Ever since Facebook introduced its now ubiquitous Like button, there has been a debate over how much social content - a category that includes Tweets, Quora and similar interactions - is impacting search. A little? More than we realize? A little now, but expect greater impact as other social initiatives like Google+ takes off?
Clearly there is a link between the social signals and search. As SEOmoz writes, there is often a very strong correlation between the number of people talking about a given subject or keyword in social media and the amount of search volume for that topic.
"Due to this correlation social listening allows you to uncover what topics and keywords will have search demand and what topics are going have a spike in search demand –in real-time."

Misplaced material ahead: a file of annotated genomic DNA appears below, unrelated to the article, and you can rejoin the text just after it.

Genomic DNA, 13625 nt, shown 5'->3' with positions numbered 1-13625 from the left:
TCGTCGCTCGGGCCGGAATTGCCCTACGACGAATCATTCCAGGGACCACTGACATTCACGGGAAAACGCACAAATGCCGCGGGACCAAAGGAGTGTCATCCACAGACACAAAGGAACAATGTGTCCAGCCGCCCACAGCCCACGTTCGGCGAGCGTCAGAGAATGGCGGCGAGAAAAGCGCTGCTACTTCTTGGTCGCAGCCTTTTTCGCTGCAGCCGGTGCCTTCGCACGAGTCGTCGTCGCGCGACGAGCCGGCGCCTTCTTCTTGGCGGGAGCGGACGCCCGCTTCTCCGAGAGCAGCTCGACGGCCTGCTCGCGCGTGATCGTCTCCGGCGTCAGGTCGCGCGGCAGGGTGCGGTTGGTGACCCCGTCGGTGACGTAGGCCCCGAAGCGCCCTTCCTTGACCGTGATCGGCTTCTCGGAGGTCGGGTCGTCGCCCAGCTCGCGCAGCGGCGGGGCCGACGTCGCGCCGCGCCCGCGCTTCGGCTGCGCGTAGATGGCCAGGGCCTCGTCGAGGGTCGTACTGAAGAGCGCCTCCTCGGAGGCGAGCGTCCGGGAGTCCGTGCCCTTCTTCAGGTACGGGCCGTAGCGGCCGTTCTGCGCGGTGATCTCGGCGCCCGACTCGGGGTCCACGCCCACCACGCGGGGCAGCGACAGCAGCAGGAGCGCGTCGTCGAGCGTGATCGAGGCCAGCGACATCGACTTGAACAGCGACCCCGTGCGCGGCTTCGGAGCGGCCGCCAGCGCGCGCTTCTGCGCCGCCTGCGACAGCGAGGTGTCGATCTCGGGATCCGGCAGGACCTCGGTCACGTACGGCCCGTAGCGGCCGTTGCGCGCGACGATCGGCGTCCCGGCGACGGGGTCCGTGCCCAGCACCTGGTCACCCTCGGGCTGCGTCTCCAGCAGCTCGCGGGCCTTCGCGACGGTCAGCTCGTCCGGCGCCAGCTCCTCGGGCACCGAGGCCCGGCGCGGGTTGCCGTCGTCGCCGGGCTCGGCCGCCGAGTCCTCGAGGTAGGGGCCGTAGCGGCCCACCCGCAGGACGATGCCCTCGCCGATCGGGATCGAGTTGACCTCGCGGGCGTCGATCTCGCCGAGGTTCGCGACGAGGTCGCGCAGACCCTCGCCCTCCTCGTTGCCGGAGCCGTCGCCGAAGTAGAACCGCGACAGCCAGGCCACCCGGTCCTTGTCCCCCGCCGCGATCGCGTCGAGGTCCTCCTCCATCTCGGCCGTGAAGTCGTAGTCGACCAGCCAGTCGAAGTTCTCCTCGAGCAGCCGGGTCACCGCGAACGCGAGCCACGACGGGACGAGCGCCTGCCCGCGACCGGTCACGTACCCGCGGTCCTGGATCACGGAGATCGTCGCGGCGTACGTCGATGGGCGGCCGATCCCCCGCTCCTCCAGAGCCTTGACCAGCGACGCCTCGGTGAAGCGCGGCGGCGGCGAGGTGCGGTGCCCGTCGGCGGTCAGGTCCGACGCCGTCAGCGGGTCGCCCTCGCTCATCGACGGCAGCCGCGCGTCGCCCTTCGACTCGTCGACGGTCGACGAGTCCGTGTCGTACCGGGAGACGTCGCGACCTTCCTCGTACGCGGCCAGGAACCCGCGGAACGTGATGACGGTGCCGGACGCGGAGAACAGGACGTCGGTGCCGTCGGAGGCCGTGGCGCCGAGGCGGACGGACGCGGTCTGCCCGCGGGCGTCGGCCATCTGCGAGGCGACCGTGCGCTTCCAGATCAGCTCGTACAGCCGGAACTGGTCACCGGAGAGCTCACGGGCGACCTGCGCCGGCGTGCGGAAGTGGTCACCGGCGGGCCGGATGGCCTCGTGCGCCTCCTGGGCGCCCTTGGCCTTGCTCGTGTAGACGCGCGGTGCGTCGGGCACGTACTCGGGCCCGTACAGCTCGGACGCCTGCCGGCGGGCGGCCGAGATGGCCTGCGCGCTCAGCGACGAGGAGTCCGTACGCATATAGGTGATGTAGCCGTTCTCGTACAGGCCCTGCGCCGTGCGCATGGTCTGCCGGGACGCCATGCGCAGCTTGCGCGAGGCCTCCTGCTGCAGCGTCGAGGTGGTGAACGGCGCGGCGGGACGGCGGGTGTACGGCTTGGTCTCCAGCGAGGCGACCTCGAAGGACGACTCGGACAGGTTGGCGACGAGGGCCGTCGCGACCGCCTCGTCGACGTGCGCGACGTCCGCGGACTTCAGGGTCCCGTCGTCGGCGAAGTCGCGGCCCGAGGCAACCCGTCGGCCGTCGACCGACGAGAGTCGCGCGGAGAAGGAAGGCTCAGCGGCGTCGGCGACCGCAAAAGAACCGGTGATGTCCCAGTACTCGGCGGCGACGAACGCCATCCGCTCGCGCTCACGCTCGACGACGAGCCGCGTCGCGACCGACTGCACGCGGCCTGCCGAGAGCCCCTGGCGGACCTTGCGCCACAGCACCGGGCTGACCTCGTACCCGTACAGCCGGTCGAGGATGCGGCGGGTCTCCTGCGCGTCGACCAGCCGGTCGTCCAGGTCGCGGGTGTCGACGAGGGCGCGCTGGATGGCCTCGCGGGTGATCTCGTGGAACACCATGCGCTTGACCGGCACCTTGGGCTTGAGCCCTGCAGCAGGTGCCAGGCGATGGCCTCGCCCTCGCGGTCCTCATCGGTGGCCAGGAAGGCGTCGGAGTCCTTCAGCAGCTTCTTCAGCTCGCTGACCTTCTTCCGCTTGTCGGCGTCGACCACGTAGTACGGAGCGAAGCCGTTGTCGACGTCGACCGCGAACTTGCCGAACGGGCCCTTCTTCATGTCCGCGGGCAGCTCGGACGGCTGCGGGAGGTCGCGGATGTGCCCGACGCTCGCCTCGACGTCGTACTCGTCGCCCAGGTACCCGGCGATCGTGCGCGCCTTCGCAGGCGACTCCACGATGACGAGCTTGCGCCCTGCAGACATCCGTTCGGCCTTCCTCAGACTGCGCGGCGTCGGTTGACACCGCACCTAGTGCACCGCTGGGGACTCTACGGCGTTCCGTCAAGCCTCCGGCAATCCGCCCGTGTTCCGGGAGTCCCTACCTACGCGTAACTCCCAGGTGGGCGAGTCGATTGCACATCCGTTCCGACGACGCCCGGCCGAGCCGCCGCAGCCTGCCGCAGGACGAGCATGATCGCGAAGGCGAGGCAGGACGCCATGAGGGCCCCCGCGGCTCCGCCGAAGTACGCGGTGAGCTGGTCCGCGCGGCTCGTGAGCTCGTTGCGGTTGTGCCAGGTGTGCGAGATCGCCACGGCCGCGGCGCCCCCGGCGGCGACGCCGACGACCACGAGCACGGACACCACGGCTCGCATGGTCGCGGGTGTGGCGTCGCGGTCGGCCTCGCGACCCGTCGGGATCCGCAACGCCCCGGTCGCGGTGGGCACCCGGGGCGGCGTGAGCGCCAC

Quietly Discarding Some Strategies
Six months ago, it seemed that it would be the next major algorithmic change in Google and Bing. "Both Google and Bing tell me that who you are as a person on Twitter can impact how well a page does in regular web search," Danny Sullivan wrote in December 2010, although his post took great pains to show how fledgling of a trend this was. "Authoritative people on Twitter lend their authority to pages they tweet."
Now, though, there indications that search engines are not focusing as heavily as the industry assumed it would on social signals.
After running some tests with searches, Eric Enge at Search Engine Watch, suggests that Bing may no longer be using the Facebook data stream as part of a social search and social ranking service. He also points to a post from Google's Matt Cutts, in which Cutts points out that author authority matters in terms of social signal. "This likely means that the number of people who are generating a material signal with their shares or tweets is even smaller than 4.8 percent of the population," Enge says.